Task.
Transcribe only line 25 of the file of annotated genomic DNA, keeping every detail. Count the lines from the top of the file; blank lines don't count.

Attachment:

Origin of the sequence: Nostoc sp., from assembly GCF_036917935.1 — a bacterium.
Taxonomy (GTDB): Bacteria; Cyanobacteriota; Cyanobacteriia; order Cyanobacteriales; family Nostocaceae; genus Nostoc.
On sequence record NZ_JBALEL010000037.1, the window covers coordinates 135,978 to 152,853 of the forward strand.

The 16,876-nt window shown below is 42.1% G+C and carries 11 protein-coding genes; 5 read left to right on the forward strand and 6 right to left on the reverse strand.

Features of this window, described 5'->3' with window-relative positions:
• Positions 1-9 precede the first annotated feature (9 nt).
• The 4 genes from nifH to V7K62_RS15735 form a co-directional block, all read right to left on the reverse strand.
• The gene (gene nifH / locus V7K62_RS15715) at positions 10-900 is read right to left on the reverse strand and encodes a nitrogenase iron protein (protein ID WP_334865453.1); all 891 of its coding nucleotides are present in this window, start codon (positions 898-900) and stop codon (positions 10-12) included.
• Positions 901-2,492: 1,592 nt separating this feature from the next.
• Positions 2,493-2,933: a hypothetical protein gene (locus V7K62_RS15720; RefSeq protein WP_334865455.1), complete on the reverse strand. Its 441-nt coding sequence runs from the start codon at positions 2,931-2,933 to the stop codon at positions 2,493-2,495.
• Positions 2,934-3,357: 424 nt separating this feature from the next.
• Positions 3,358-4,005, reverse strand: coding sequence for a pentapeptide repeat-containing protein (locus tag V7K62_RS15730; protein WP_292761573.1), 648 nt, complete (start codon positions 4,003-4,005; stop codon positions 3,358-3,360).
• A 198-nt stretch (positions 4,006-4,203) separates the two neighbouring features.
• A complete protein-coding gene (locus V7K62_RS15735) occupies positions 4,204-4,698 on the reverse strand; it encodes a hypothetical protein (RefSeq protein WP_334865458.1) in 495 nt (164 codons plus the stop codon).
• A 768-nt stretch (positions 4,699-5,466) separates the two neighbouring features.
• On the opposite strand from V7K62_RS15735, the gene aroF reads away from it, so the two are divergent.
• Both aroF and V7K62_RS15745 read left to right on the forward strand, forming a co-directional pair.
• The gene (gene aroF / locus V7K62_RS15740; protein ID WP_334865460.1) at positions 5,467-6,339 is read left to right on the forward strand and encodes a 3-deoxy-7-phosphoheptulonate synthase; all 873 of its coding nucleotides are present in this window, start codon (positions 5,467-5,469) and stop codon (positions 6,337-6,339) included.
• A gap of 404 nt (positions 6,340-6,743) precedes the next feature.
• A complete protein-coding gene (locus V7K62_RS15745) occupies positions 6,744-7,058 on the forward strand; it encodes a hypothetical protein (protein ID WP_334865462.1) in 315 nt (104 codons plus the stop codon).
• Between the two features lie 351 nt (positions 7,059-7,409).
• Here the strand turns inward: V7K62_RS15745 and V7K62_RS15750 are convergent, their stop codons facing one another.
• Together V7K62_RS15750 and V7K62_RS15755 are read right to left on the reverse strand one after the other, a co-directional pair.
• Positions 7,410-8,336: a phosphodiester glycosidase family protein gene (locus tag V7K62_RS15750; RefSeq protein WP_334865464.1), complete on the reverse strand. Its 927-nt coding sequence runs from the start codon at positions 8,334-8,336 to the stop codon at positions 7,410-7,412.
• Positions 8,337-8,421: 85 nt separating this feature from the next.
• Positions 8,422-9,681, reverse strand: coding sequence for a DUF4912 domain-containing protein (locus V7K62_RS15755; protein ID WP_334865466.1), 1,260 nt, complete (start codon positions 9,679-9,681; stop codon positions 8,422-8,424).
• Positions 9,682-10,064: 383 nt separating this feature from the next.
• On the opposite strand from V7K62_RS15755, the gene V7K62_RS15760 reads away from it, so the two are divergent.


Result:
• Positions 8,337-8,421: 85 nt separating this feature from the next.